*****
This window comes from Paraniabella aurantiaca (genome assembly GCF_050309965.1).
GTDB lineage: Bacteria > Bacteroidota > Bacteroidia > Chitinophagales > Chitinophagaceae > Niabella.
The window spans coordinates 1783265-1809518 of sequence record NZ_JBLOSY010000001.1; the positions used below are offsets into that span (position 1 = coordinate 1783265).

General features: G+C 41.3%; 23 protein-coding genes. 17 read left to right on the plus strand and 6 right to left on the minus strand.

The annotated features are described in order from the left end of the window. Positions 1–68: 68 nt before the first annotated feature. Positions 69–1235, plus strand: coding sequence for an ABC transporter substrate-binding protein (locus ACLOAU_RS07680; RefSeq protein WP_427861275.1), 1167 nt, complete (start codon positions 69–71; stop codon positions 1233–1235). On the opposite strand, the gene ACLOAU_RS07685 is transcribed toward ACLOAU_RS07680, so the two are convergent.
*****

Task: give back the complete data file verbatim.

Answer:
This window comes from Paraniabella aurantiaca (genome assembly GCF_050309965.1).
GTDB lineage: Bacteria > Bacteroidota > Bacteroidia > Chitinophagales > Chitinophagaceae > Niabella.
The window spans coordinates 1783265-1809518 of sequence record NZ_JBLOSY010000001.1; the positions used below are offsets into that span (position 1 = coordinate 1783265).

General features: G+C 41.3%; 23 protein-coding genes. 17 read left to right on the plus strand and 6 right to left on the minus strand.

The annotated features are described in order from the left end of the window. Positions 1–68: 68 nt before the first annotated feature. Positions 69–1235, plus strand: coding sequence for an ABC transporter substrate-binding protein (locus ACLOAU_RS07680; RefSeq protein WP_427861275.1), 1167 nt, complete (start codon positions 69–71; stop codon positions 1233–1235). On the opposite strand, the gene ACLOAU_RS07685 is transcribed toward ACLOAU_RS07680, so the two are convergent.